Latent autoimmune diabetes in adults or type 1.5 diabetes is considered to be a T-cell-mediated autoimmune disease. However, identification of patients is based commonly on autoantibody (Ab) detection. To determine whether measuring T-cell reactivity to islet proteins compared with measuring Abs improves detection of autoimmune diabetes and how beta-cell function correlates with T-cell reactivity compared with Ab positivity, we assessed the T-cell proliferative responses and Ab responses (islet cell autoantibodies, insulin autoantibodies, insulinoma-associated protein-2 autoantibodies, and GAD Abs) to islet proteins of 36 phenotypic type 2 diabetic patients. To be considered Ab(+) or T-cell(+), patients were required to be positive for a minimum of two consecutive time points. beta-Cell function was measured with fasting and glucagon-stimulated C-peptide. Independent of T-cell reactivity, Ab(+) and Ab(-) patients had comparable fasting and glucagon-stimulated C-peptide. Independent of Ab status, T-cell(+) patients demonstrated significantly lower glucagon-stimulated (P < 0.003) C-peptide compared with T-cell(-) patients. These data suggest that measuring T-cell responses to multiple islet proteins in phenotypic type 2 diabetic patients improves identification of patients with autoimmune diabetes and delineates those who have a more severe beta-cell lesion compared with Ab assessment alone.
"We have been investigating T cell responses in classic T1D and in adult phenotypic T2D patients and have identified T cell responses to islet proteins (Brooks-Worrell et al., 1996, 1999, 2001, 2004). Moreover, we (Goel et al., 2007) have also demonstrated a correlation between T cell positivity and diminished beta cell function. Our data demonstrate that identifying patients with diabetes who have T cell responses to islet proteins identifies the patients with a more severe beta cell lesion compared with autoantibody assessment alone. "
[Show abstract][Hide abstract] ABSTRACT: Diabetes mellitus is comprised primarily of two clinically separate diseases: type 1 (T1D) and type 2 diabetes (T2D). T1D is a cell-mediated autoimmune disease directed against the beta cells and characterized by autoantibody (Ab) and T cell reactivity to islet proteins whereas, T2D is non-autoimmune. Despite the fact that the pathological process in autoimmune diabetes involves T cells, immune markers of diabetes have primarily centered on the presence of circulating serum islet autoantibodies. In two masked NIH sponsored workshops, our cellular immunoblotting T cell assay, which uses isolated human islets separated into 18 molecular weight fractions, has been validated to be able to distinguish T1D patients from controls with excellent specificity and sensitivity. In this study, we utilized the first workshop to select eight molecular weight fractions of human islets that were the most discriminatory between T1D patients and controls. Using these eight molecular weight fractions identified in the first workshop, we validated the preferential recognition of these 8 blot sections in a second workshop. We then re-calculated the sensitivity and specificity of the cellular immunoblotting assay for both workshops using only the data from these 8 blot sections.We observed increases in both sensitivity and specificity compared to the original workshop data for both workshops. The use of 8 instead of 18 molecular weight regions allows for a significant reduction in the amount of blood needed from patients, thus allowing cellular immunoblotting to be performed on pediatric patients participating in immunomodulatory studies. This improved T cell assay, which directly measures islet reactive T cell responses in autoimmune diabetes patients with excellent sensitivity and specificity, will likely improve patient follow-up during intervention studies.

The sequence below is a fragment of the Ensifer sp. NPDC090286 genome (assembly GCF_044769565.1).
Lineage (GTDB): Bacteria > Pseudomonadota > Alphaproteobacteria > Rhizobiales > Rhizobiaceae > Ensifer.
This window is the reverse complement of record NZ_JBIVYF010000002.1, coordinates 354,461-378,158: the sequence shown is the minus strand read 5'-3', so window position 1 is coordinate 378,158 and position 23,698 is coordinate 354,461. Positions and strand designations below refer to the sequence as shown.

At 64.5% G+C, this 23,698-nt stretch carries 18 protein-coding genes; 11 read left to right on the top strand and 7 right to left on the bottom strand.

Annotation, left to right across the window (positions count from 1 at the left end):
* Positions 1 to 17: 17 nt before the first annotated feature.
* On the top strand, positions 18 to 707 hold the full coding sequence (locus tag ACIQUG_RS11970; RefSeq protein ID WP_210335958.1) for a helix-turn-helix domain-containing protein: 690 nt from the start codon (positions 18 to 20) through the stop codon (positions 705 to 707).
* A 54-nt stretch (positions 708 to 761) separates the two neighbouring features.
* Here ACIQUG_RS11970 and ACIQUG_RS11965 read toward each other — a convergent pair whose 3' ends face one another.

[Show abstract][Hide abstract] ABSTRACT: Interleukin (IL) 22 is a recently identified T-cell-derived cytokine. IL-22 binds at the cell surface to a heterodimer receptor complex composed of IL-22 receptor (R) 1 and IL-10R2. In this study, we performed immunohistochemical analyses for IL-22R1 expression in human pancreatic tissue.
Normal human pancreatic tissue (n = 8) was immunostained with antihuman IL-22R1 antibodies following standard immunohistochemical procedures.
In the normal human pancreas, IL-22R1 was expressed in the islets of Langerhans. IL-22R1 was not expressed by the acinar cells and ductal epithelium. Double-immunostaining experiments showed that the majority of insulin-expressing beta cells and glucagon-expressing alpha cells were immunopositive for IL-22R1.
The islets of Langerhans are the local site for IL-22R1 expression in the human pancreas. It may be that the T-cell-mediated immune response modulates cell islet function through IL-22 signaling.
[Show abstract][Hide abstract] ABSTRACT: About 10% of patients with the clinical presentation of type 2 diabetes suffer from an autoimmune form of diabetes associated with a rapid decline of residual beta-cell mass and subsequent development of insulin dependency. In this condition, called latent autoimmune diabetes in adults (LADA), there are clinical and metabolic features intermediate between type 1 and type 2 diabetes. Recent studies provide novel information on the immune markers associated with progressive beta-cell loss in LADA patients. However, LADA pathogenesis is still poorly understood; further studies are needed to establish general recommendation for preventing and treating this subtype of autoimmune diabetes.
Current Diabetes Reports 05/2008; 8(2):94-100. DOI:10.1007/s11892-008-0018-x · 3.08 Impact Factor
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